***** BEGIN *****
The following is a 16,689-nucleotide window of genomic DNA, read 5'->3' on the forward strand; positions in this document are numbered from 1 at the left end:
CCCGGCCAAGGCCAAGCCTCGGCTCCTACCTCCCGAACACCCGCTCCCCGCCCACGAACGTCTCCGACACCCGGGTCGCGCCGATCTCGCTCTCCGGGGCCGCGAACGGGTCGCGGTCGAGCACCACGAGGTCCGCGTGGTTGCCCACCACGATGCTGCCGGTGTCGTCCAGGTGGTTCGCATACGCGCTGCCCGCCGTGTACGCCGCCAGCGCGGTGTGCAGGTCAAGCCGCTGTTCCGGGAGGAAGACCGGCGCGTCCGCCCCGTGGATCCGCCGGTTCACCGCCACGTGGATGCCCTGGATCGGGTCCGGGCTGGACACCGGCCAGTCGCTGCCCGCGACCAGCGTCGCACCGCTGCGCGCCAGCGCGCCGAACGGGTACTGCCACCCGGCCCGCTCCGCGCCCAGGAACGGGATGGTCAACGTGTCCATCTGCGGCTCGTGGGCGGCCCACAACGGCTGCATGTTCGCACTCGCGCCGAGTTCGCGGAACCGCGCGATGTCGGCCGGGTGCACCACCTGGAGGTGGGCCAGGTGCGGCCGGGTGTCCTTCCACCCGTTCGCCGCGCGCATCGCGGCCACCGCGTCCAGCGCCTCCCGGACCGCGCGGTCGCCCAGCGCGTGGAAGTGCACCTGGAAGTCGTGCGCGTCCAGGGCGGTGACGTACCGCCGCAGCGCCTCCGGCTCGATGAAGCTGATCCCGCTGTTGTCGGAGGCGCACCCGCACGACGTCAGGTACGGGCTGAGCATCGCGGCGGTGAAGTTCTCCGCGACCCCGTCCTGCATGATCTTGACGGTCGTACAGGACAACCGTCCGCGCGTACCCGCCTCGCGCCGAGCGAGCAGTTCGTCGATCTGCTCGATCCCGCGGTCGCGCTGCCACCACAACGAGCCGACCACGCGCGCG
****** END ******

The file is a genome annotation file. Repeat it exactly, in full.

The following is a 16,689-nucleotide window of genomic DNA, read 5'->3' on the forward strand; positions in this document are numbered from 1 at the left end:
CCCGGCCAAGGCCAAGCCTCGGCTCCTACCTCCCGAACACCCGCTCCCCGCCCACGAACGTCTCCGACACCCGGGTCGCGCCGATCTCGCTCTCCGGGGCCGCGAACGGGTCGCGGTCGAGCACCACGAGGTCCGCGTGGTTGCCCACCACGATGCTGCCGGTGTCGTCCAGGTGGTTCGCATACGCGCTGCCCGCCGTGTACGCCGCCAGCGCGGTGTGCAGGTCAAGCCGCTGTTCCGGGAGGAAGACCGGCGCGTCCGCCCCGTGGATCCGCCGGTTCACCGCCACGTGGATGCCCTGGATCGGGTCCGGGCTGGACACCGGCCAGTCGCTGCCCGCGACCAGCGTCGCACCGCTGCGCGCCAGCGCGCCGAACGGGTACTGCCACCCGGCCCGCTCCGCGCCCAGGAACGGGATGGTCAACGTGTCCATCTGCGGCTCGTGGGCGGCCCACAACGGCTGCATGTTCGCACTCGCGCCGAGTTCGCGGAACCGCGCGATGTCGGCCGGGTGCACCACCTGGAGGTGGGCCAGGTGCGGCCGGGTGTCCTTCCACCCGTTCGCCGCGCGCATCGCGGCCACCGCGTCCAGCGCCTCCCGGACCGCGCGGTCGCCCAGCGCGTGGAAGTGCACCTGGAAGTCGTGCGCGTCCAGGGCGGTGACGTACCGCCGCAGCGCCTCCGGCTCGATGAAGCTGATCCCGCTGTTGTCGGAGGCGCACCCGCACGACGTCAGGTACGGGCTGAGCATCGCGGCGGTGAAGTTCTCCGCGACCCCGTCCTGCATGATCTTGACGGTCGTACAGGACAACCGTCCGCGCGTACCCGCCTCGCGCCGAGCGAGCAGTTCGTCGATCTGCTCGATCCCGCGGTCGCGCTGCCACCACAACGAGCCGACCACGCGCGCG